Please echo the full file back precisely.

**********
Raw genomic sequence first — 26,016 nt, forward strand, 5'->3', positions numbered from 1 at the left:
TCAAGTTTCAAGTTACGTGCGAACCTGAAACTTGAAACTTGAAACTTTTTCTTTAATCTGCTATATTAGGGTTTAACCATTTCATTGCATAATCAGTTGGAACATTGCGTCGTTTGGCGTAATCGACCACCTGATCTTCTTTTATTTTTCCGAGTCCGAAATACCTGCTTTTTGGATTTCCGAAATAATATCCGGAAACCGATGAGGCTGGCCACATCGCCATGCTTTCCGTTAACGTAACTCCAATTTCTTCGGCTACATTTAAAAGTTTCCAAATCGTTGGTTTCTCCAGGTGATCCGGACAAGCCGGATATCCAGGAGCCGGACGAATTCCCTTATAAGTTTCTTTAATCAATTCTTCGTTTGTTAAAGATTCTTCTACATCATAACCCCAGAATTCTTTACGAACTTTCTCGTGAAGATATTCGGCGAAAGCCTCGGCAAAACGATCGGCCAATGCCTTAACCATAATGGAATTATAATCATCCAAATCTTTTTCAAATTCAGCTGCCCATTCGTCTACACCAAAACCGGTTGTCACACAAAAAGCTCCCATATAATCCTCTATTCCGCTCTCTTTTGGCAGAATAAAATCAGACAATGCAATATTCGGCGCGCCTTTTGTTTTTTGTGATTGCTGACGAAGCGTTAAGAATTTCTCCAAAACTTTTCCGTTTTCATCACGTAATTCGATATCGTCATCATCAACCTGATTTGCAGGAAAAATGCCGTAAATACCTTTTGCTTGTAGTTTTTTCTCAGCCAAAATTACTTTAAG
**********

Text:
Raw genomic sequence first — 26,016 nt, forward strand, 5'->3', positions numbered from 1 at the left:
TCAAGTTTCAAGTTACGTGCGAACCTGAAACTTGAAACTTGAAACTTTTTCTTTAATCTGCTATATTAGGGTTTAACCATTTCATTGCATAATCAGTTGGAACATTGCGTCGTTTGGCGTAATCGACCACCTGATCTTCTTTTATTTTTCCGAGTCCGAAATACCTGCTTTTTGGATTTCCGAAATAATATCCGGAAACCGATGAGGCTGGCCACATCGCCATGCTTTCCGTTAACGTAACTCCAATTTCTTCGGCTACATTTAAAAGTTTCCAAATCGTTGGTTTCTCCAGGTGATCCGGACAAGCCGGATATCCAGGAGCCGGACGAATTCCCTTATAAGTTTCTTTAATCAATTCTTCGTTTGTTAAAGATTCTTCTACATCATAACCCCAGAATTCTTTACGAACTTTCTCGTGAAGATATTCGGCGAAAGCCTCGGCAAAACGATCGGCCAATGCCTTAACCATAATGGAATTATAATCATCCAAATCTTTTTCAAATTCAGCTGCCCATTCGTCTACACCAAAACCGGTTGTCACACAAAAAGCTCCCATATAATCCTCTATTCCGCTCTCTTTTGGCAGAATAAAATCAGACAATGCAATATTCGGCGCGCCTTTTGTTTTTTGTGATTGCTGACGAAGCGTTAAGAATTTCTCCAAAACTTTTCCGTTTTCATCACGTAATTCGATATCGTCATCATCAACCTGATTTGCAGGAAAAATGCCGTAAATACCTTTTGCTTGTAGTTTTTTCTCAGCCAAAATTACTTTAAG